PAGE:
OFFSET

1,1

COMMENTS

For the Pascal-like triangle G(n, k) with index of asymmetry y = 2 and index of obliqueness z = 0, which is read by rows, we have G(n, 0) = G(n+1, n+1) = 1, G(n+2, n+1) = 2, G(n+3, n+1) = 4, and G(n+4, k) = G(n+1, k-1) + G(n+1, k) + G(n+2, k) + G(n+3, k) for n >= 0 and k = 1..(n+1). (This is array A140997.)

For the Pascal-like triangle G(n, k) with index of asymmetry y=1 and index of obliqueness z = 1, which is read by rows, we have G(n, n) = G(n+1, 0) = 1, G(n+2, 1) = 2, G(n+3, 2) = 4, and G(n+4, k) = G(n+1, k-2) + G(n+1, k-3) + G(n+2, k-2) + G(n+3, k-1) for n >= 0 and k = 3..(n+3). (This is array A140994.)

From Petros Hadjicostas, Jun 12 2019: (Start)

The two triangular arrays A140997 and A140994, which are described above, are mirror images of each other.

To make the current sequence uniquely defined, we follow the suggestion of R. J. Mathar for sequence A141064. For each row of array A140997, the primes not appearing in earlier rows are collected, sorted, and added to the sequence. We get exactly the same sequence by working with array A140994 instead.

Finally, we mention that in the attached picture about the connection between Stepan's triangles and the Pascal triangle, the letter s is used to describe the index of asymmetry and the letter e is used to describe the index of obliqueness (instead of the letters y and z, respectively). The Pascal triangle A007318 has index of asymmetry s = y = 0 (and it does not matter whether we use e = 0 or e = 1 in the general formulas in the attached photograph).

(End)

LINKS

Petros Hadjicostas, Table of n, a(n) for n = 1..64

Juri-Stepan Gerasimov, Stepan's triangles and Pascal's triangle are connected by the recurrence relation ...

EXAMPLE

Pascal-like triangle with y = 2 and z = 0 (i.e., A140997) begins as follows:

1, so no primes.

1 1, so no primes.

1 2 1, then a(1) = 2.

1 4 2 1, so no new primes.

1 8 4 2 1, so no new primes.

1 15 9 4 2 1, so no new primes.

1 28 19 9 4 2 1, so a(2) = 19.

1 52 40 19 9 4 2 1, so no new primes.

1 96 83 41 19 9 4 2 1, so a(3) = 41 and a(4) = 83.

1 177 170 88 41 19 9 4 2 1, so no new primes.

1 326 345 188 88 41 19 9 4 2 1, so no new primes.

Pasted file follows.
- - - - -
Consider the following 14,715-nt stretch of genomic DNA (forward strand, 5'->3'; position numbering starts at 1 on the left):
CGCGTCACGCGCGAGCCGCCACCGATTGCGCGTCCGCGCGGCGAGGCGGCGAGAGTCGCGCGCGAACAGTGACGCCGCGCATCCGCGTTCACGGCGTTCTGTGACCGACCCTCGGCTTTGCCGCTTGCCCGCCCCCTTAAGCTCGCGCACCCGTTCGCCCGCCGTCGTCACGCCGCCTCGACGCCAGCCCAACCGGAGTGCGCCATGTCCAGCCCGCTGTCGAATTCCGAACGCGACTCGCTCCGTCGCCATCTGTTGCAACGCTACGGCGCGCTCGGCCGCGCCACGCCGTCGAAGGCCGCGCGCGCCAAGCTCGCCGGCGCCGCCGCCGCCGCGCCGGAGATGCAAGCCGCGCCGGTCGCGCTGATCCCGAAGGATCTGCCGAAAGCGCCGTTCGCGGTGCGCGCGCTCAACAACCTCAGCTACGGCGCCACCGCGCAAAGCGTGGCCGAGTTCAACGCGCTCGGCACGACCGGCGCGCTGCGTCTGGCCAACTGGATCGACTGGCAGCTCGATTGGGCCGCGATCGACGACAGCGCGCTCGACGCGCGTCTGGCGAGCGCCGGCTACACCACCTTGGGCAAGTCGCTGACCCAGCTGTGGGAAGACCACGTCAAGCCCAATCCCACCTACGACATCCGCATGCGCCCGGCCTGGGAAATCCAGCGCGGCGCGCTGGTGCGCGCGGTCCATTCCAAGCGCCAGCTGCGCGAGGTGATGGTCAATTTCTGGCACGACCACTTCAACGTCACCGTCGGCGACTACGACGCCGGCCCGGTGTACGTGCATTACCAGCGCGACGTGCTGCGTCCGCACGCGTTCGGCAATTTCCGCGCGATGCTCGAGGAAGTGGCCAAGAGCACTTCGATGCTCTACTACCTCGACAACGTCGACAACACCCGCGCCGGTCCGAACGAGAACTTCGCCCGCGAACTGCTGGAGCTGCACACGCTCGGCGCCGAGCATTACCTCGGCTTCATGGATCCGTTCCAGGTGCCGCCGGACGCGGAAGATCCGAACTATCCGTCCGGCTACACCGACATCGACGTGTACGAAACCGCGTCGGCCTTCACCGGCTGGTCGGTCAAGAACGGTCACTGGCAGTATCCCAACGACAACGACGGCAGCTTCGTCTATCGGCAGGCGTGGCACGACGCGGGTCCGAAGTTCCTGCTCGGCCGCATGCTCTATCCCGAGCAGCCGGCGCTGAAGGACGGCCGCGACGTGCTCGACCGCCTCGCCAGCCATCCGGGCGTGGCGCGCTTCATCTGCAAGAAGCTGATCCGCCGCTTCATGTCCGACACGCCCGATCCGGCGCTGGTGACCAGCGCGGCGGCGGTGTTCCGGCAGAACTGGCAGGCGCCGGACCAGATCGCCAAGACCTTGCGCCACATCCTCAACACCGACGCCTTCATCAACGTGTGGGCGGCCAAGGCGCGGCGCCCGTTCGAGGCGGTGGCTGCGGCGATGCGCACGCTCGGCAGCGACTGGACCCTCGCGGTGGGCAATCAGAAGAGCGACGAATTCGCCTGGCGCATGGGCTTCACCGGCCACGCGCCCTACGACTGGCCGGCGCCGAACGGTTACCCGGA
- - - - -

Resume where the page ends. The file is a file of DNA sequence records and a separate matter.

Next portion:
1 600 694 400 189 88 41 19 9 4 2 1, so no new primes.

... [edited by Petros Hadjicostas, Jun 12 2019]

Terms a(5) = 3719 and a(6) = 5431 appear in row k = 14, while terms a(7) = 1873 and a(8) = 3989 appear in row k = 15.

MAPLE

# This is a modification of R. J. Mathar's program for A141031 (for the case y = 4 and z = 0).

# Construction of array A140997 (y = 2 and z = 0):

A140997 := proc(n, k) option remember; if k < 0 or n < k then 0; elif k = 0 or k = n then 1; elif k = n - 1 then 2; elif k = n - 2 then 4; else procname(n - 1, k) + procname(n - 2, k) + procname(n - 3, k) + procname(n - 3, k - 1); end if; end proc;

# Construction of the current sequence:

A141067 := proc(nmax) local a, b, n, k, new; a := []; for n from 0 to nmax do b := []; for k from 0 to n do new := A140997(n, k); if not (new = 1 or not isprime(new) or new in a or new in b) then b := [op(b), new]; end if; end do; a := [op(a), op(sort(b))]; end do; RETURN(a); end proc;

# Generation of the current sequence:

A141067(50);

# If one wishes to get the primes sorted, then he or she should replace RETURN(a) in the above Maple code with RETURN(sort(a)). In such a case, however, the sequence is not uniquely defined because it depends on the maximum n. - Petros Hadjicostas, Jun 15 2019

CROSSREFS

KEYWORD

nonn

AUTHOR

Juri-Stepan Gerasimov, Jul 14 2008

EXTENSIONS

Partially edited by N. J. A. Sloane, Jul 18 2008

Comments and Example edited by Petros Hadjicostas, Jun 12 2019

More terms from Petros Hadjicostas, Jun 12 2019

STATUS

approved